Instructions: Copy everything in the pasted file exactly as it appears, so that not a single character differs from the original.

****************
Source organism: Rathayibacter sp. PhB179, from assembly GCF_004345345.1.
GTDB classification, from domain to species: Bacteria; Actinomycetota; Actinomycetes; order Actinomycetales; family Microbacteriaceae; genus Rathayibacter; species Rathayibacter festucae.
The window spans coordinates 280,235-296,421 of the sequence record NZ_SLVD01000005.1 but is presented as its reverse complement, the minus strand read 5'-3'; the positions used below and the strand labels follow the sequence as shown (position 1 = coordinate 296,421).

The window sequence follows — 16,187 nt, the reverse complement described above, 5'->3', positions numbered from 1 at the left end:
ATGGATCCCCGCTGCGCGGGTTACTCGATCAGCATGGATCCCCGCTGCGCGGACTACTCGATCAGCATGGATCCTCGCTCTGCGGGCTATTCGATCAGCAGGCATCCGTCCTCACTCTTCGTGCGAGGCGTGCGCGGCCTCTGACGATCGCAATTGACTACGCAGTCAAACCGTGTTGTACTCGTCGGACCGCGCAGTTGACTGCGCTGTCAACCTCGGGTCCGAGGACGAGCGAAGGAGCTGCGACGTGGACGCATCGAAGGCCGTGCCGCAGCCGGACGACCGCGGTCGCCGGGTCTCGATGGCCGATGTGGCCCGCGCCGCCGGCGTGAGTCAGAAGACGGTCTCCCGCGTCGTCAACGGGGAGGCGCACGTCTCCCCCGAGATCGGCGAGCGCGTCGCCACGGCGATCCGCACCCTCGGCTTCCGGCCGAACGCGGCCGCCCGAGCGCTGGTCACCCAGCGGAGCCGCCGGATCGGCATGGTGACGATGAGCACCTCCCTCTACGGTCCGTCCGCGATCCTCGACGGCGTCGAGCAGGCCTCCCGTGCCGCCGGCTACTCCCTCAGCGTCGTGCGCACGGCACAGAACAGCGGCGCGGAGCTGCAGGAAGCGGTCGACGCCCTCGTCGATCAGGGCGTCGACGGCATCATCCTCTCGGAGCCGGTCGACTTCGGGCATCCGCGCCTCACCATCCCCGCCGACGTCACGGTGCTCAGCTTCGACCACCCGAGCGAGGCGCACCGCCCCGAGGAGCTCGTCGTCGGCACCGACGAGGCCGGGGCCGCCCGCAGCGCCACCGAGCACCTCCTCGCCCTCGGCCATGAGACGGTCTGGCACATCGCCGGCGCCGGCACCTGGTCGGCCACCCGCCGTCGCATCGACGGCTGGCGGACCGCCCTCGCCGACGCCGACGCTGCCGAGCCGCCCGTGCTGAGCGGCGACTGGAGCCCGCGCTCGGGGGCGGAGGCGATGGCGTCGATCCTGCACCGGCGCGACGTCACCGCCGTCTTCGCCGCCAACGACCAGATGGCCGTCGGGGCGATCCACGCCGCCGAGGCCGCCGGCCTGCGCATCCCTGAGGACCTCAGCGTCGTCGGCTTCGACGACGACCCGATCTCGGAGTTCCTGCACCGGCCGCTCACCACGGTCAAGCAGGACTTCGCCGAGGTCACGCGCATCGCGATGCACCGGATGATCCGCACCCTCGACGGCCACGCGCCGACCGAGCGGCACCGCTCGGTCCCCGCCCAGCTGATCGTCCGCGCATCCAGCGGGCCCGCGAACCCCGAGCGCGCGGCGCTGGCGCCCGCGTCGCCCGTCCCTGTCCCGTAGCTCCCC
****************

Source organism: Rathayibacter sp. PhB179, from assembly GCF_004345345.1.
GTDB classification, from domain to species: Bacteria; Actinomycetota; Actinomycetes; order Actinomycetales; family Microbacteriaceae; genus Rathayibacter; species Rathayibacter festucae.
The window spans coordinates 280,235-296,421 of the sequence record NZ_SLVD01000005.1 but is presented as its reverse complement, the minus strand read 5'-3'; the positions used below and the strand labels follow the sequence as shown (position 1 = coordinate 296,421).

The window sequence follows — 16,187 nt, the reverse complement described above, 5'->3', positions numbered from 1 at the left end:
ATGGATCCCCGCTGCGCGGGTTACTCGATCAGCATGGATCCCCGCTGCGCGGACTACTCGATCAGCATGGATCCTCGCTCTGCGGGCTATTCGATCAGCAGGCATCCGTCCTCACTCTTCGTGCGAGGCGTGCGCGGCCTCTGACGATCGCAATTGACTACGCAGTCAAACCGTGTTGTACTCGTCGGACCGCGCAGTTGACTGCGCTGTCAACCTCGGGTCCGAGGACGAGCGAAGGAGCTGCGACGTGGACGCATCGAAGGCCGTGCCGCAGCCGGACGACCGCGGTCGCCGGGTCTCGATGGCCGATGTGGCCCGCGCCGCCGGCGTGAGTCAGAAGACGGTCTCCCGCGTCGTCAACGGGGAGGCGCACGTCTCCCCCGAGATCGGCGAGCGCGTCGCCACGGCGATCCGCACCCTCGGCTTCCGGCCGAACGCGGCCGCCCGAGCGCTGGTCACCCAGCGGAGCCGCCGGATCGGCATGGTGACGATGAGCACCTCCCTCTACGGTCCGTCCGCGATCCTCGACGGCGTCGAGCAGGCCTCCCGTGCCGCCGGCTACTCCCTCAGCGTCGTGCGCACGGCACAGAACAGCGGCGCGGAGCTGCAGGAAGCGGTCGACGCCCTCGTCGATCAGGGCGTCGACGGCATCATCCTCTCGGAGCCGGTCGACTTCGGGCATCCGCGCCTCACCATCCCCGCCGACGTCACGGTGCTCAGCTTCGACCACCCGAGCGAGGCGCACCGCCCCGAGGAGCTCGTCGTCGGCACCGACGAGGCCGGGGCCGCCCGCAGCGCCACCGAGCACCTCCTCGCCCTCGGCCATGAGACGGTCTGGCACATCGCCGGCGCCGGCACCTGGTCGGCCACCCGCCGTCGCATCGACGGCTGGCGGACCGCCCTCGCCGACGCCGACGCTGCCGAGCCGCCCGTGCTGAGCGGCGACTGGAGCCCGCGCTCGGGGGCGGAGGCGATGGCGTCGATCCTGCACCGGCGCGACGTCACCGCCGTCTTCGCCGCCAACGACCAGATGGCCGTCGGGGCGATCCACGCCGCCGAGGCCGCCGGCCTGCGCATCCCTGAGGACCTCAGCGTCGTCGGCTTCGACGACGACCCGATCTCGGAGTTCCTGCACCGGCCGCTCACCACGGTCAAGCAGGACTTCGCCGAGGTCACGCGCATCGCGATGCACCGGATGATCCGCACCCTCGACGGCCACGCGCCGACCGAGCGGCACCGCTCGGTCCCCGCCCAGCTGATCGTCCGCGCATCCAGCGGGCCCGCGAACCCCGAGCGCGCGGCGCTGGCGCCCGCGTCGCCCGTCCCTGTCCCGTAGCTCCCC